fbpx
Home > Featured > New super shelter for those experiencing homelessness moves forward

New super shelter for those experiencing homelessness moves forward

By Bob Conrad
Published: Last Updated on
People living in a homeless camp in downtown Reno had to vacate the area early June 3 as RPD moved in to clean the area. Image: Eric Marks

A complex that includes a new homeless shelter and acreage for social services is getting closer to reality.

Elected officials from Sparks, Reno and Washoe County today voted nearly unanimously to approve the purchase of the Governor’s Bowl as well as an adjacent property to serve the nearly 2,000 individuals experiencing homelessness in the Reno-Sparks area.

The complex will comprise 14 acres. A new 46,000 square-foot tent-like structure will be constructed on site starting early next year.

Reno Mayor Hillary Schieve called the complex a very comprehensive approach to addressing Reno’s rising homeless population. She called the agreement between the two cities and the county monumental.

“This is huge and it’s called a collaboration at its finest,” she said.

The complex is expected to provide services that currently prevent people from seeking help, such as serving couples, people with pets and those who simply do not want to be in a shelter. The new site could also host a “safe camp” section, something advocacy organizations are pushing.

Ed Lawson

Sparks Mayor Ed Lawson called the agreement a home run.

“Approving this action today will have deep, deep ramifications for this region,” he said.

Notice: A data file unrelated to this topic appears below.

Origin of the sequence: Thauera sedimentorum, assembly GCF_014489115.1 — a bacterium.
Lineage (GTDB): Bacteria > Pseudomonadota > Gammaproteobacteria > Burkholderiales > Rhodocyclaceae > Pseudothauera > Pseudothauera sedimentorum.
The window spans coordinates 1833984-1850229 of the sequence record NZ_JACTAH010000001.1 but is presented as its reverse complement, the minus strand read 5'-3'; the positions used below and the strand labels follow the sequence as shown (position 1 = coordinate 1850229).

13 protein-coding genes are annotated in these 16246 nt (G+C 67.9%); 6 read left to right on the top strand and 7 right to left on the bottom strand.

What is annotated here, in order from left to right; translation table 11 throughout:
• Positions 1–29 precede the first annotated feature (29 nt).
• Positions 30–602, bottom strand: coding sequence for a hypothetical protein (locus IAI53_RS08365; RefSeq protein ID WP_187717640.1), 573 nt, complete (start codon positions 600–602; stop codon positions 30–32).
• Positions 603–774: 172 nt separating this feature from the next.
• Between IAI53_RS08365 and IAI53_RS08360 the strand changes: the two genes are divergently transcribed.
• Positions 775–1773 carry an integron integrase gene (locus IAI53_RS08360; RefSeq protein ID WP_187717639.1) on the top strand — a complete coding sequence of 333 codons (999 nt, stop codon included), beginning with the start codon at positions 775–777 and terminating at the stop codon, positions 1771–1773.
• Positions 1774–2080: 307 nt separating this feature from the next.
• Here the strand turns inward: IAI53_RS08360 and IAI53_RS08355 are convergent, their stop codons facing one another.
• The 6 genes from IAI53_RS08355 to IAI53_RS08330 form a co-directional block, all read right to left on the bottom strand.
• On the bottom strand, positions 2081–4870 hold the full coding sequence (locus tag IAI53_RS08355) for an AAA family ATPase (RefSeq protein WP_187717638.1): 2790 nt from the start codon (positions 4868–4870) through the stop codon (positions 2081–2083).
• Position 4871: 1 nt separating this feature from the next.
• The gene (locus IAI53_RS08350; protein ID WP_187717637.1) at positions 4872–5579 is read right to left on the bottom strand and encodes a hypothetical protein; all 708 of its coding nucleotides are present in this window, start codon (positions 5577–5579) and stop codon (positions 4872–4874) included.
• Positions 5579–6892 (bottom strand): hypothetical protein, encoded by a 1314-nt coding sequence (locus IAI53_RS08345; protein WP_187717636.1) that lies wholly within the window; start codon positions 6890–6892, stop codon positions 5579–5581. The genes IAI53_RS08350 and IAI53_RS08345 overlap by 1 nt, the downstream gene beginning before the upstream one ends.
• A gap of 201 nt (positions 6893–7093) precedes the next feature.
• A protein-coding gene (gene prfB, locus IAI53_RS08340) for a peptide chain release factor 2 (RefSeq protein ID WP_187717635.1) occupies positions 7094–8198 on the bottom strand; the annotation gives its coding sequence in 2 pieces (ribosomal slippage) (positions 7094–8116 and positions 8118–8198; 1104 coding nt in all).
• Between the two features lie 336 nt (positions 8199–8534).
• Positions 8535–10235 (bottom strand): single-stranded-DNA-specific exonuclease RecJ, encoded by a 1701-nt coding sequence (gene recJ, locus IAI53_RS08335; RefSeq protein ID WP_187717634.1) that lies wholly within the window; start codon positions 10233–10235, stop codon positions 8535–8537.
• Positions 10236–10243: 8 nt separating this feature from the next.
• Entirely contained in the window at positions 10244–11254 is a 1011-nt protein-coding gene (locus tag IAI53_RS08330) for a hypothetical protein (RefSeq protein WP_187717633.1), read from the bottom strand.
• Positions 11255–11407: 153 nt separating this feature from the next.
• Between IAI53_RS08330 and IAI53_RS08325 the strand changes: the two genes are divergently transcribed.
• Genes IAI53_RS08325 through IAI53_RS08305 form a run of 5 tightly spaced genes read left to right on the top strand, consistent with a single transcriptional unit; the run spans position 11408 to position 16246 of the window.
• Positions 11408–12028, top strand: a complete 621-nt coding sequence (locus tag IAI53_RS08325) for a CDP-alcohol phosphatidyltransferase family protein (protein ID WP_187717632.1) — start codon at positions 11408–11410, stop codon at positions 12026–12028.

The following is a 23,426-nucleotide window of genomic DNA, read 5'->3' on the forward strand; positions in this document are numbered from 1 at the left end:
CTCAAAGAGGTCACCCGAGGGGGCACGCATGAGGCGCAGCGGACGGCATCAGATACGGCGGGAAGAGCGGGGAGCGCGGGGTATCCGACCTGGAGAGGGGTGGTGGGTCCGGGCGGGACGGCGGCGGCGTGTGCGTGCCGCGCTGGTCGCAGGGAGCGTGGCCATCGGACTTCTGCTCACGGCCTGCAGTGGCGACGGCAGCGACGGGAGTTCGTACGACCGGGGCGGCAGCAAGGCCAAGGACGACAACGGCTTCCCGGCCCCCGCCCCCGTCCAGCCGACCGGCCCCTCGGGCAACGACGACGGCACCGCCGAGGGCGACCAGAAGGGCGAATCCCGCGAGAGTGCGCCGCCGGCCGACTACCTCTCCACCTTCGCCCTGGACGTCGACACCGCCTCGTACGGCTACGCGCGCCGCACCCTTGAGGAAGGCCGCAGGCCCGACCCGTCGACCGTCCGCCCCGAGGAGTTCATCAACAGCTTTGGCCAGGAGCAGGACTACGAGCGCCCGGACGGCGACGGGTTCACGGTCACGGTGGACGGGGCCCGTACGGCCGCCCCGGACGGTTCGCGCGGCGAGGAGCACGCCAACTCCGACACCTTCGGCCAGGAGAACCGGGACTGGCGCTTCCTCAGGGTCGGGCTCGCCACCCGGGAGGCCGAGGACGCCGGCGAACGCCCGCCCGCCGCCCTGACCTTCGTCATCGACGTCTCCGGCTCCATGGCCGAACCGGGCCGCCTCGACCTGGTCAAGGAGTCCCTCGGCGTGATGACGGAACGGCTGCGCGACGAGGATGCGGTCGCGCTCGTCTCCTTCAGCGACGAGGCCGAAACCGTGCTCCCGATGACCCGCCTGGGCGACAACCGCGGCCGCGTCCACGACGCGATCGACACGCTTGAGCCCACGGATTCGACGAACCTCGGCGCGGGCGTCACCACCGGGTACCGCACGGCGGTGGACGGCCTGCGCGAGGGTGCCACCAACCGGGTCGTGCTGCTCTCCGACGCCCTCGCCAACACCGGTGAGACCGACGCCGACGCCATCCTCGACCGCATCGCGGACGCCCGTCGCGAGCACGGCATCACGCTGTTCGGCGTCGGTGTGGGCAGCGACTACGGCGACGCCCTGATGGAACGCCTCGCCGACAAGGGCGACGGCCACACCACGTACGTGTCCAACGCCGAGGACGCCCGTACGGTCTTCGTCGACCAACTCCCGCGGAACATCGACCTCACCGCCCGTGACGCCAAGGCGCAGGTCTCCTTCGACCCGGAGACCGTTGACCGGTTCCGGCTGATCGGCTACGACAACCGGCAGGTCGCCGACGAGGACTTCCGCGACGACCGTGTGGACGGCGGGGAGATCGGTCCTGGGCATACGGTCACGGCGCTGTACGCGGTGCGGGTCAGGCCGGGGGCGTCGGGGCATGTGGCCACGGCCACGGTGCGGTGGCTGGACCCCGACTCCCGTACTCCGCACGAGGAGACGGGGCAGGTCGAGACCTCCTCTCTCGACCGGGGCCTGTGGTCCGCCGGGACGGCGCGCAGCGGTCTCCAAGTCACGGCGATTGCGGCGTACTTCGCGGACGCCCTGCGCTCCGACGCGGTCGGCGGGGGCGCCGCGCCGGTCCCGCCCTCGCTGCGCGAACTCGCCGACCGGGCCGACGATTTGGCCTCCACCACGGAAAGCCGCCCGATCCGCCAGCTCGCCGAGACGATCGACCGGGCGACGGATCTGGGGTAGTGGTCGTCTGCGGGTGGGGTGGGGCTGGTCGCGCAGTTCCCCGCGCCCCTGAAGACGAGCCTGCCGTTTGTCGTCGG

Purchasing and developing the property will cost more than $86 million. Reno will pay 54%, Sparks will cover 22%, and Washoe County will cover about 24%.

The funding is coming from federal grants, CARES Act funding, the Reno Housing Authority and a half million in private donations.

Once constructed, Washoe County will assume a majority of the operations at 70%, or $5.6 million annually.

Washoe County Commissioner Marsha Berkbigler questioned whether the county could afford to maintain the complex. She said citizens had been calling her all day to question the expenses.

Washoe County Manager Eric Brown said the majority of the costs will be covered by traditional funding sources. He said CARES Act funding will make up the difference; after that, additional funding sources will be needed.

Reno Councilmember Jenny Brekhus voted against the agreement since multiple agenda items were grouped into a single vote, something she objected to. Washoe County Commissioner Jeanne Herman did not attend the meeting.

CORRECTION: This article was corrected to reflect Brekhus’ vote. The way the items were approved caused confusion, even among council members.

Related Stories